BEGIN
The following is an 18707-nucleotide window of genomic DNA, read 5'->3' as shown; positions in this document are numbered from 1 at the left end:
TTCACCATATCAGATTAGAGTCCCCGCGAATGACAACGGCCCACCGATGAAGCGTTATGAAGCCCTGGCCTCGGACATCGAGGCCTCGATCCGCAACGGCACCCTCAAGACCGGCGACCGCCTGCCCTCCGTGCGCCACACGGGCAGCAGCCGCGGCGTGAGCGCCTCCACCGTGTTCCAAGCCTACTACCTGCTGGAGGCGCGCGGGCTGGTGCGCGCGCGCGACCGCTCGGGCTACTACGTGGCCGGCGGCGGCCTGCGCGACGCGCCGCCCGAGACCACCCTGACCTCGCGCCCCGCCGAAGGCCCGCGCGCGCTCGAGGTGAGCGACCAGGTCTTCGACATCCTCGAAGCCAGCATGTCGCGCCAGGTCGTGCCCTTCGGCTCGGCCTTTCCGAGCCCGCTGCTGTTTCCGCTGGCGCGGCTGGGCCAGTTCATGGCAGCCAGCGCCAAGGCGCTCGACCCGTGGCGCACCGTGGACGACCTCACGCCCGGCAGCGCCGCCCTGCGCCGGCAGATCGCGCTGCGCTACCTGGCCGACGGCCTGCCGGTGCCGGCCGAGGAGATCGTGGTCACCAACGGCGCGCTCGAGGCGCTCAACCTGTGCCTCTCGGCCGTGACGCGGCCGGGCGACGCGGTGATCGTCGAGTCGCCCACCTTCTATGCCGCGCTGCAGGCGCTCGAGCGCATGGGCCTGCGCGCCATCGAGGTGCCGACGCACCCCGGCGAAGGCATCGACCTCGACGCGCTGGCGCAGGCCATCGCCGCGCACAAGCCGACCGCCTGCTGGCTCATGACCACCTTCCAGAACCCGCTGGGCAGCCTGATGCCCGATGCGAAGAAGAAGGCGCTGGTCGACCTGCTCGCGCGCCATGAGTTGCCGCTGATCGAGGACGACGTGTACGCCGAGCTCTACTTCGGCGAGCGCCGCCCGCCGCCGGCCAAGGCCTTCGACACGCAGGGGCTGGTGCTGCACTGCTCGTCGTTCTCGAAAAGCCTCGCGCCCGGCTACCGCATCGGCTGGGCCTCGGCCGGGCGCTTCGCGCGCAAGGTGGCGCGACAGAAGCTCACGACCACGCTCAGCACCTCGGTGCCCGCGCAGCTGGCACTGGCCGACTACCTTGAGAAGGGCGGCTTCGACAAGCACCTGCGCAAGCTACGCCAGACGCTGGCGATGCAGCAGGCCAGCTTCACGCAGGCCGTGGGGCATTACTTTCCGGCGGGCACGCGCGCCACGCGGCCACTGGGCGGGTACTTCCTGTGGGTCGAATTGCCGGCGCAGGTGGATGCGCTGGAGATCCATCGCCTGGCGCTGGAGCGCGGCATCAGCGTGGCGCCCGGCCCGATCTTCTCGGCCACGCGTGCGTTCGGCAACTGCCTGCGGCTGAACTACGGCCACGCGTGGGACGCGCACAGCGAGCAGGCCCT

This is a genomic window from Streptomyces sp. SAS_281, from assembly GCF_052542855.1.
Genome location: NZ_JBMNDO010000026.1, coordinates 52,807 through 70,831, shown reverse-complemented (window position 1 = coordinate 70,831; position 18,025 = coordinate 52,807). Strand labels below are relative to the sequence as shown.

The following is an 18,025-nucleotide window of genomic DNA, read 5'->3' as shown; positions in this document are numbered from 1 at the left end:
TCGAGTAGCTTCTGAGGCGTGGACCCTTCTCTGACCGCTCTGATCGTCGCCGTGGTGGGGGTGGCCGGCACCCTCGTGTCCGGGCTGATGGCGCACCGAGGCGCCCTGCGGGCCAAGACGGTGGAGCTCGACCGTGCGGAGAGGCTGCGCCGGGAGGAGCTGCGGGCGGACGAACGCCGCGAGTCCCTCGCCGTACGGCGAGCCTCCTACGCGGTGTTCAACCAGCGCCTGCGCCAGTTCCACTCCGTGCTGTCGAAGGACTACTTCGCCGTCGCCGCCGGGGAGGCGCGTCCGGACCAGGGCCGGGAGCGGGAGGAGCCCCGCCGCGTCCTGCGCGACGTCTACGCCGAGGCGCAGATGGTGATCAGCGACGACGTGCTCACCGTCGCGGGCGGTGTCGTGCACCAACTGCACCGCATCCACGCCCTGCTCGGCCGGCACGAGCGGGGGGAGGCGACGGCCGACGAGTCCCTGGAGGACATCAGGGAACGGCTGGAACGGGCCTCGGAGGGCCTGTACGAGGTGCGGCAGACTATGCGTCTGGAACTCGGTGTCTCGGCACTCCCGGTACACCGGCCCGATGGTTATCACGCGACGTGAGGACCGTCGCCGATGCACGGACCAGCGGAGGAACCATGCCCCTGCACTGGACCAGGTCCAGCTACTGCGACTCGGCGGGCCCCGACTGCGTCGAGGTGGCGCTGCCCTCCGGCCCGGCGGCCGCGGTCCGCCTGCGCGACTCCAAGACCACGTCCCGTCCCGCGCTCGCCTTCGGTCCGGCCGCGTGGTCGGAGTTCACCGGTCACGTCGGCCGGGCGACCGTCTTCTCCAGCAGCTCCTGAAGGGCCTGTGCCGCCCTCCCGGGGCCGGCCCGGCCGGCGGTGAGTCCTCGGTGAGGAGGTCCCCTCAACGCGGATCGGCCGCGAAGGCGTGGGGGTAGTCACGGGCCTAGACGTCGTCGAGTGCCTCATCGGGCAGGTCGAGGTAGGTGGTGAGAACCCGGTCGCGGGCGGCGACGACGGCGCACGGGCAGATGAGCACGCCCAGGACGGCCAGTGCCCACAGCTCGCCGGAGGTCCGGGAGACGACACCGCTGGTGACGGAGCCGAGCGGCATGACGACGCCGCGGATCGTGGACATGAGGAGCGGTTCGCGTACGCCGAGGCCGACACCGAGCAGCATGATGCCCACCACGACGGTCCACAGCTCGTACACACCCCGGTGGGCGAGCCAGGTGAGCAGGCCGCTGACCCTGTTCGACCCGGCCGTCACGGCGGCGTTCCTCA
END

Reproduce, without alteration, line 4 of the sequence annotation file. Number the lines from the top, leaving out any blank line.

Genome location: NZ_JBMNDO010000026.1, coordinates 52,807 through 70,831, shown reverse-complemented (window position 1 = coordinate 70,831; position 18,025 = coordinate 52,807). Strand labels below are relative to the sequence as shown.